Known for her larger than life naturalistic work, Barbora Kylsilkova’s two most important pieces were cut out of frames and stolen. 200 nails were skillfully removed from the canvases easily appraised at 20,000 Euros. Angst ridden over the loss, a light at the end of the tunnel appears when authorities apprehended the thieves. In an almost mind-boggling gesture, Kylsilkova dropped charges in exchange of having Karl-Bertil model for her resulting in the most unlikely of friendships. Not only does Bertil become Barbora’s muse, but reflections each other troubled past and present are confronted throughout the Benjamin Ree’s directed Neon documentary – The Painter and Thief.
There seems to be an attraction between them which is unexplainable or understandable to anyone but them. Navigating through a time our history where a pandemic has paused human interaction face-to-face, this film is even more poignant now. Rees has given us the greatest gift of witnessing what happens when one simply forgives sans judgement. It is a human emotion that most have forgotten or rarely enact. We are so quick to judge, yet here are two individuals who literally let it all hang out with no apologies. The Painter and The Thief, broke my heart, lightened my spirit and engaged hope within myself and humanity around the world.
Yet, there’s a slight hiccup that as open as Kysilkova has been, she ghosts Bertil once he is re-incarcerated to save her own sanity and salvation. Upon his release, Bertil now has the opportunity to illustrate capacity for humanity and forgiveness toward someone who gave him the greatest gift of all – unconditional love. The type of love you only get from your Mom or Dad. It filled me with an elation like I have never known was honored to witness.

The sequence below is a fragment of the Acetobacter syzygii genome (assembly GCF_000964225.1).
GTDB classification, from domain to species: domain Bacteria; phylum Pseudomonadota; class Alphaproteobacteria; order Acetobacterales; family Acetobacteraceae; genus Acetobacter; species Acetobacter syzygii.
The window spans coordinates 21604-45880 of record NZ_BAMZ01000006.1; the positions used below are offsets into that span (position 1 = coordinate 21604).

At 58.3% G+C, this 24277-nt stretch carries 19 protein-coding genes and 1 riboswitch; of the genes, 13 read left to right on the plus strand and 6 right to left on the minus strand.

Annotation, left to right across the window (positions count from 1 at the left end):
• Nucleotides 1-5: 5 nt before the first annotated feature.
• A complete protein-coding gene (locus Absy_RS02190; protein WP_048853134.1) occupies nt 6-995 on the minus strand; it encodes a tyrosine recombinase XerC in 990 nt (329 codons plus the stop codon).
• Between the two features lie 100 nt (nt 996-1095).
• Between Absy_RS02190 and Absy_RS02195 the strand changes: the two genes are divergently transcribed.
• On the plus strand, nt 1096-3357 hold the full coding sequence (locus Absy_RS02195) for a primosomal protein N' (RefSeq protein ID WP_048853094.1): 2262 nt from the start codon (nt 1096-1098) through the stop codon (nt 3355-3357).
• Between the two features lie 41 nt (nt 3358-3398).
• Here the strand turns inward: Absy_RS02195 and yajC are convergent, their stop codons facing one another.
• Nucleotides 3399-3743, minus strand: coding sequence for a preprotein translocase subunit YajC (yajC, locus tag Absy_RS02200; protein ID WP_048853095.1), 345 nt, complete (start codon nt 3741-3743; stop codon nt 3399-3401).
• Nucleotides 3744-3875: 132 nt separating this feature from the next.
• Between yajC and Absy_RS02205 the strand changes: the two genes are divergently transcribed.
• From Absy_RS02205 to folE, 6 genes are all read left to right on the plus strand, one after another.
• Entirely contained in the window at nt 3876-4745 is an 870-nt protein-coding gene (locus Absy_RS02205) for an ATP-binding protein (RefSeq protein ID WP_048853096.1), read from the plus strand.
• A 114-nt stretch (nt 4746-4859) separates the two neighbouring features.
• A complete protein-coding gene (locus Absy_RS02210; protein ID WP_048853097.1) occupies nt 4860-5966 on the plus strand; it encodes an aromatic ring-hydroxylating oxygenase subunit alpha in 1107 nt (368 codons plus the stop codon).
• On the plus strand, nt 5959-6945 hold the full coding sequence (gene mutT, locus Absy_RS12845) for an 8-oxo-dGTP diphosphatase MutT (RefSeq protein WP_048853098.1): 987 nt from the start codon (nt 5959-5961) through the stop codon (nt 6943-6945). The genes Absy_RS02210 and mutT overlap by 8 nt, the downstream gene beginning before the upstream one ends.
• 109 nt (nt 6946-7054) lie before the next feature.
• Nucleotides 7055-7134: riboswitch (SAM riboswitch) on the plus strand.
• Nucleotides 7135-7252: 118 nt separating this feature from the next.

When I look at the method in which Rees shares Barbora’s artistry from beginning to end, it makes my spirit soar. Not being an art aficionado, I do know beauty when I gaze upon it. Barbara Kylsilkova’s paintings are sheer artistry that I would dare compare to a modern day Van Gogh. During a recent interview with her, I inquired if she had a user’s manual or blueprint of sorts to her work. As most artists, who are obsessed with perfection, she was not satisfied with her answer and emailed me this instead in referent to the final piece showcased in the film.
“In 2011, I made a painting ‘Heartbeat.’ “It’s a situation when one man is listening to the chest of the other, waiting to hear whether there is or is not a heartbeat. Many times did I wonder whether Bertil’s heart was still beating. So I decided to give it a shape on a canvas. My first intention was to have Bertil’s girlfriend, at that time, Ville, there, as seen in the movie. But, before I started the piece, they broke up. At the same time, I felt I needed to create a painting where I don’t only expose Bertil, but myself as well. Seeing that a friendship may last longer than a relationship. Knowing that in this composition it will be me checking his heartbeat, I brought it few steps further. I placed Bertil to the same sofa on which Chloe & Emma were sitting. Both of us are dressed in the same skirt. This skirt has appeared in “The Pussy In You” (the portrait of Bertil with the wine glass) plus several other paintings I’ve made and so it became certain symbolic of a stigma. And yes, we’re both topless…We are equal.” Barbora goes on to say, “It’s quite a user’s manual, I know, but in this case it’s a must.”
She doesn’t like plastic flowers. He doesn’t like pineapple on his pizza. They’re both tough and extremely blunt. Yet, they are part of a real life mystery in the spirit of a good old fashioned Agatha Christie novel that ends with these two soul mates reframing one of the recovered stolen pieces from a storage room. One could say it was a metaphor for their wonderfully, complex journey. Kudos to Benjamin Rees, to showing what only a camera lens can capture. Raw, unnerving reality as it unfolds in its purist form. Produced by Neon, The Painter and Thief is available now via streaming.